Promoter: Prof. Dr. Dirk Vanderzande
Copromoter: Dr. Laurence Lutsen and Prof. Dr. An Hardy
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Emerging thin-film solar cells are receiving significant research attention since they could to lead to the development of low cost, thin, lightweight and flexible solar modules. From among these, solar cells containing hybrid organic-inorganic perovskites have seen a remarkable increase in lab-scale efficiency over the past decade. Currently, one of the main challenges in this field is the limited lifetime of these solar cells, which can be linked to the limited stability of the perovskite material.
The goals of the work in this thesis were to enhance the stability of hybrid organic-inorganic perovskite materials by tuning their composition and dimensionality, as well as to explore the versatility of this material class and link structure and composition to properties.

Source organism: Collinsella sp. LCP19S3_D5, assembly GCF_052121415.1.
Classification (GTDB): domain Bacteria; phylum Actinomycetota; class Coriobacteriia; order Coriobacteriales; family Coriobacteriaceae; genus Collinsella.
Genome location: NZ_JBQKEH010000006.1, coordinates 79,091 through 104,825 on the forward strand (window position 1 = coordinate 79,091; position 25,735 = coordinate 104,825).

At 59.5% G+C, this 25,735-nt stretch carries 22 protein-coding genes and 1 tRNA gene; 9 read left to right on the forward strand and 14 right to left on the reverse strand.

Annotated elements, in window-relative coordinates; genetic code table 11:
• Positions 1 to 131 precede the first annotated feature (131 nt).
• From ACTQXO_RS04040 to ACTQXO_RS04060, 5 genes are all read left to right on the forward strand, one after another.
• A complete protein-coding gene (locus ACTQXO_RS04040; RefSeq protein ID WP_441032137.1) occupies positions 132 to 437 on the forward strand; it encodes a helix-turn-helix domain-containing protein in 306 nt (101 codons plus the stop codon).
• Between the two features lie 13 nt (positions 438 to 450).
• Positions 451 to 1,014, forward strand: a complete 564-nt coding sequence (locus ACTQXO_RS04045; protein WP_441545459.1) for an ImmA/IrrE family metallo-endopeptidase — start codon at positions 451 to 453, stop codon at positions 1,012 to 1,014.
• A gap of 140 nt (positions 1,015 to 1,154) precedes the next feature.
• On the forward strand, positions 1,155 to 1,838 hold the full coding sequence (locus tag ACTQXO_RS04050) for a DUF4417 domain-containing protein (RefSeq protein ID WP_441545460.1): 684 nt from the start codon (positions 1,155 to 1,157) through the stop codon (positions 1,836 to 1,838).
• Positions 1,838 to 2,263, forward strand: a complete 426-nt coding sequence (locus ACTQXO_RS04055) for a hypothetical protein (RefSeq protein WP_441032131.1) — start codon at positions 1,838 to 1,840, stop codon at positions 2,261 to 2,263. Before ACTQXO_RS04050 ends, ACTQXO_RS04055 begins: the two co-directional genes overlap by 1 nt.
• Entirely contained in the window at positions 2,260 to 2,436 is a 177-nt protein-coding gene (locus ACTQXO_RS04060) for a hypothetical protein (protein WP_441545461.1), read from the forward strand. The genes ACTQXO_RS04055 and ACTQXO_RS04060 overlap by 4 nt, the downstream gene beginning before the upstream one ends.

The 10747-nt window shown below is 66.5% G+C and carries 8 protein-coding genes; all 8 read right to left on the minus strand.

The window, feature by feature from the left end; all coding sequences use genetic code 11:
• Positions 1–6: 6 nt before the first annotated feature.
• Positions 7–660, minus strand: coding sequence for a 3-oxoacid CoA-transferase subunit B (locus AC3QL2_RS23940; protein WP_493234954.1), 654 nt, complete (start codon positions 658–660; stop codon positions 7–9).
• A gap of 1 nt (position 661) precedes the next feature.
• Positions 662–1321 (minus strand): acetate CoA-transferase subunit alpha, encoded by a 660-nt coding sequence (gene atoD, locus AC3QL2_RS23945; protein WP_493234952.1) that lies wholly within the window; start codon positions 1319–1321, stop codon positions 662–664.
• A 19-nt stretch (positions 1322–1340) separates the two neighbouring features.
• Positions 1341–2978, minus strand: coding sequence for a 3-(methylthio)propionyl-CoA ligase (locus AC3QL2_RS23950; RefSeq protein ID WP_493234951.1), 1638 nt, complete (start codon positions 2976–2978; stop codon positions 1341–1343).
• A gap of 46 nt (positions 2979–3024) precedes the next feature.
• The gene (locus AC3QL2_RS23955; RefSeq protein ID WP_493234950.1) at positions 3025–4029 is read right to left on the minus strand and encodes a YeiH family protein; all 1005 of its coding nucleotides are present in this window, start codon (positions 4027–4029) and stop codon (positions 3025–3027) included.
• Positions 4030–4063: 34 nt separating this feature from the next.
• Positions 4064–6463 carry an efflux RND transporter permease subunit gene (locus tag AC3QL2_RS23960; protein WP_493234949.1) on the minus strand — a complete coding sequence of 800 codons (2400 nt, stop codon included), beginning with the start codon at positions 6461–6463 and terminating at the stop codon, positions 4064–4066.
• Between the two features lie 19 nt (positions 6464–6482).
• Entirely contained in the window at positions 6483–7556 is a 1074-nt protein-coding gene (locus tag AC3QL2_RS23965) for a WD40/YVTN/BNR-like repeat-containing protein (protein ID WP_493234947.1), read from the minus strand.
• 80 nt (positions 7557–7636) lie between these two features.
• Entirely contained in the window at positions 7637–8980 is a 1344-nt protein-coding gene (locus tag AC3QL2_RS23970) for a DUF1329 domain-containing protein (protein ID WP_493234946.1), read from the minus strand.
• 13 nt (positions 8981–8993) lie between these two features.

In this work, a variety of organic-inorganic hybrids was synthesized and characterized. These hybrids are formed by combining organic ammonium salts with inorganic salts. Through the design and synthesis of organic ammonium salts, hybrids with significantly enhanced stability could be obtained. As a next step, functional organic ammonium salts were synthesized and incorporated into hybrids of different dimensionality in order to investigate the potential for synergies between the organic and inorganic parts. Finally, we broadened the complexity of the organic layer by incorporating two different types of organic ammonium cations – an electron donor and an electron acceptor - into a single hybrid structure. In this way, organic donor-acceptor charge-transfer complexes were created inside these hybrids. Organic donor-acceptor complexes are a class of materials in their own right with a variety of interesting properties. Therefore, their incorporation into a hybrid structure provides new opportunities for material design.
Overall, the results of this thesis show that organic-inorganic hybrids are highly versatile materials with properties that can be tuned by changing their composition and dimensionality.